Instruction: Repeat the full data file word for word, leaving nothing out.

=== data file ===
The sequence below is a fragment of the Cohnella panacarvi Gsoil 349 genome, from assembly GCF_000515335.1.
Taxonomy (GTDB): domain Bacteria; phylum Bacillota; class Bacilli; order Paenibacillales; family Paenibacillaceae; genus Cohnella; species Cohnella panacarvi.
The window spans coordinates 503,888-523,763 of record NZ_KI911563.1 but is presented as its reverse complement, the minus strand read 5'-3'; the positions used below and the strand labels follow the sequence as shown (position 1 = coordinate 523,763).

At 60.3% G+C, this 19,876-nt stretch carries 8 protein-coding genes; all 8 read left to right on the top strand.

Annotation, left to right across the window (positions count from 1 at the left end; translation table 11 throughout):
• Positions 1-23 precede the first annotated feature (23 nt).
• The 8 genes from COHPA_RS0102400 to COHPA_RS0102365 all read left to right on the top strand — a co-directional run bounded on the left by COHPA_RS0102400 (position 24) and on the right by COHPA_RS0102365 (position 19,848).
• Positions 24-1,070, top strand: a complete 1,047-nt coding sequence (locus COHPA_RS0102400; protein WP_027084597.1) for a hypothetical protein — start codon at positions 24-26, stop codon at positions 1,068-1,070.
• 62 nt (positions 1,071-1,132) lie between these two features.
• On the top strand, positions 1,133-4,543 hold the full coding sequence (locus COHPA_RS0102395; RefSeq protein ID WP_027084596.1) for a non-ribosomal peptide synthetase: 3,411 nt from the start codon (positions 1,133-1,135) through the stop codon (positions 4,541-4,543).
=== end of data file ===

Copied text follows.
The sequence below is a fragment of the Cohnella panacarvi Gsoil 349 genome, from assembly GCF_000515335.1.
Taxonomy (GTDB): domain Bacteria; phylum Bacillota; class Bacilli; order Paenibacillales; family Paenibacillaceae; genus Cohnella; species Cohnella panacarvi.
The window spans coordinates 503,888-523,763 of record NZ_KI911563.1 but is presented as its reverse complement, the minus strand read 5'-3'; the positions used below and the strand labels follow the sequence as shown (position 1 = coordinate 523,763).

At 60.3% G+C, this 19,876-nt stretch carries 8 protein-coding genes; all 8 read left to right on the top strand.

Annotation, left to right across the window (positions count from 1 at the left end; translation table 11 throughout):
• Positions 1-23 precede the first annotated feature (23 nt).
• The 8 genes from COHPA_RS0102400 to COHPA_RS0102365 all read left to right on the top strand — a co-directional run bounded on the left by COHPA_RS0102400 (position 24) and on the right by COHPA_RS0102365 (position 19,848).
• Positions 24-1,070, top strand: a complete 1,047-nt coding sequence (locus COHPA_RS0102400; protein WP_027084597.1) for a hypothetical protein — start codon at positions 24-26, stop codon at positions 1,068-1,070.
• 62 nt (positions 1,071-1,132) lie between these two features.
• On the top strand, positions 1,133-4,543 hold the full coding sequence (locus COHPA_RS0102395; RefSeq protein ID WP_027084596.1) for a non-ribosomal peptide synthetase: 3,411 nt from the start codon (positions 1,133-1,135) through the stop codon (positions 4,541-4,543).